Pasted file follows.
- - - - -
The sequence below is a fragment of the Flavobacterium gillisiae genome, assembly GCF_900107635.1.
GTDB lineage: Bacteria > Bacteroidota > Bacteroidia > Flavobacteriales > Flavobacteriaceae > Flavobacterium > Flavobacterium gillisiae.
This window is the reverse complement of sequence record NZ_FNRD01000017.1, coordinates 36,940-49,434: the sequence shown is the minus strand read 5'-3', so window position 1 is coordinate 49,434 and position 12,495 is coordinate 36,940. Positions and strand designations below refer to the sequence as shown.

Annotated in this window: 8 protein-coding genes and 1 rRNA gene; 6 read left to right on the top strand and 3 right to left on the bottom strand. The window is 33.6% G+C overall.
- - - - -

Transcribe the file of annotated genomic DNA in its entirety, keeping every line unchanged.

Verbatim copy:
The sequence below is a fragment of the Flavobacterium gillisiae genome, assembly GCF_900107635.1.
GTDB lineage: Bacteria > Bacteroidota > Bacteroidia > Flavobacteriales > Flavobacteriaceae > Flavobacterium > Flavobacterium gillisiae.
This window is the reverse complement of sequence record NZ_FNRD01000017.1, coordinates 36,940-49,434: the sequence shown is the minus strand read 5'-3', so window position 1 is coordinate 49,434 and position 12,495 is coordinate 36,940. Positions and strand designations below refer to the sequence as shown.

Annotated in this window: 8 protein-coding genes and 1 rRNA gene; 6 read left to right on the top strand and 3 right to left on the bottom strand. The window is 33.6% G+C overall.